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Hydrogen Isotope

Hydrogen has two stable isotopes: protium and deuterium. The relative amounts of these two isotopes vary widely in different organic materials as a result of natural processes that cause isotopic fractionation. Only recently have we been able to measure such differences in individual organic compounds. We do this by coupling a standard gas chromatograph to a specialized isotope-ratio mass spectrometer via a pyrolysis interface, such as in the Delta+XP system in our lab.

The ultimate goal is to use hydrogen isotopes in ancient organic molecules (molecular fossils) to understand more about environmental conditions throughout geologic history. This idea is nicely summarized in a paper by my colleague Peter Sauer. To do so, we first need to understand a wide array of processes that can influence the isotopic composition of molecules. These include 1) biological processes, especially the biosynthesis of molecules, 2) chemical processes that lead to hydrogen exchange between organic molecules and water, and 3) geochemical processes such as diagenesis that can alter both the structure and the isotopic composition of these molecules over very long periods of time. We are also interested in documenting the range of deuterium contents of natural organic materials, including lipids, petroleum, atmospheric aerosols, and anthropogenic pollutants.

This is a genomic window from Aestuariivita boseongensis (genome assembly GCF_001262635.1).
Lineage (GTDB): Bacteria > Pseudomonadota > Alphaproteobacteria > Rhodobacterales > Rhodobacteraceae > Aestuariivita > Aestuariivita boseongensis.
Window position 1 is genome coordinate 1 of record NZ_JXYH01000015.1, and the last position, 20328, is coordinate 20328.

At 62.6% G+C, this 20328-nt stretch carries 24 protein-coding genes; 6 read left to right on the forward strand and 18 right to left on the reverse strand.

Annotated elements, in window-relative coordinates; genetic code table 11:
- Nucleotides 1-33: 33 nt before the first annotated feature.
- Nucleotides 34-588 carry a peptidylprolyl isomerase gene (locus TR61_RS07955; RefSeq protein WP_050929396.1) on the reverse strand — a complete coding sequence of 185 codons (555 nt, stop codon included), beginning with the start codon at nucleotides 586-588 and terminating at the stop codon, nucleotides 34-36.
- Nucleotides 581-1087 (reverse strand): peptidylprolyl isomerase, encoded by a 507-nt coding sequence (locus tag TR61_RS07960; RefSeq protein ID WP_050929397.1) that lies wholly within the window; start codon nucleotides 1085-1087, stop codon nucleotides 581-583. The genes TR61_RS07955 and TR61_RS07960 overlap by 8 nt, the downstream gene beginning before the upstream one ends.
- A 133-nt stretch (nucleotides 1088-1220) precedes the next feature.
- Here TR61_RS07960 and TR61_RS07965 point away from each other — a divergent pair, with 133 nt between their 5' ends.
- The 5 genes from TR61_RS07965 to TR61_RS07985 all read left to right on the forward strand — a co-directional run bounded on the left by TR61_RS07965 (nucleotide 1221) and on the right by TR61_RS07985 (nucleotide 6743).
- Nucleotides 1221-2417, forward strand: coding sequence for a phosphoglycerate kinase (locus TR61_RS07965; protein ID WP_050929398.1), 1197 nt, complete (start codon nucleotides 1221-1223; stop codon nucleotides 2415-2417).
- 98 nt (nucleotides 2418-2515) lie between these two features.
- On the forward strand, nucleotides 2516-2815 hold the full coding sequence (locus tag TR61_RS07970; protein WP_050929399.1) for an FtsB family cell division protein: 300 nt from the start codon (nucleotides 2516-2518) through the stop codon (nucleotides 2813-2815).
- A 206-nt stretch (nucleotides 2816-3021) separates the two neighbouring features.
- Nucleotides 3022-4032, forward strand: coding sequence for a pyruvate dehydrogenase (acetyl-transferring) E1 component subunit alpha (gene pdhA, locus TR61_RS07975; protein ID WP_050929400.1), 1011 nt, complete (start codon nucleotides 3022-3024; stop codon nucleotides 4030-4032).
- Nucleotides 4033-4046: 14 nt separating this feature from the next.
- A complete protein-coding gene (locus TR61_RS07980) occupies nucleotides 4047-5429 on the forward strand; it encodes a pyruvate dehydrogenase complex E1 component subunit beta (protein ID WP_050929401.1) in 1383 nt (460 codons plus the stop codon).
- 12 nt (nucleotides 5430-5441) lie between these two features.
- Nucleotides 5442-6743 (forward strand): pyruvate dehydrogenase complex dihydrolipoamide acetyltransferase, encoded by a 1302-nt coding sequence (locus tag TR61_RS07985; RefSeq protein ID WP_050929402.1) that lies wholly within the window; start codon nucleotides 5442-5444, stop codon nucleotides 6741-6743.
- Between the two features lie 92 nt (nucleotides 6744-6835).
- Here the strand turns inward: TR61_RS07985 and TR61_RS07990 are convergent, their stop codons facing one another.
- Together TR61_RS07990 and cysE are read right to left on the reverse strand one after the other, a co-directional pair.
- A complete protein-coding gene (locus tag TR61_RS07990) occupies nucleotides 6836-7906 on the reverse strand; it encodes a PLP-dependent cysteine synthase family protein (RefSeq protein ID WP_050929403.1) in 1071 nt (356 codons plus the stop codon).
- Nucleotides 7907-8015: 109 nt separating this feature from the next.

To this end, we recently participated in a 10-day research cruise aboard the R/V New Horizon (June 20-30, 2004) in collaboration with David Valentine and his crew from Santa Barbara. We visited a total of 5 stations in the Santa Barbara Basin, Santa Monica Basin, and Gulf of Santa Catalina. Shipboard analyses documented oxygen concentration, dissolved gases (including H2 and CH4), porewater sulfate and sulfide, and organic acid concentrations. In addition, we brought back 6 coolers full of sediment cores, porewaters, seawater particulates (on filters), and seawater, all of which will be subjected to a suite of laboratory analyses. The goal is to document, for the first time, changes in the hydrogen-isotopic composition of organic materials throughout the carbon cycle of an anoxic basin. There are some great opportunities for undergraduate and graduate students here. Photos from the cruise - including the requisite sunset shots - are posted here. Thanks to Captain Murray Stein, restek Jeff Ravenhill, and the crew of the New Horizon for a fun and successful trip!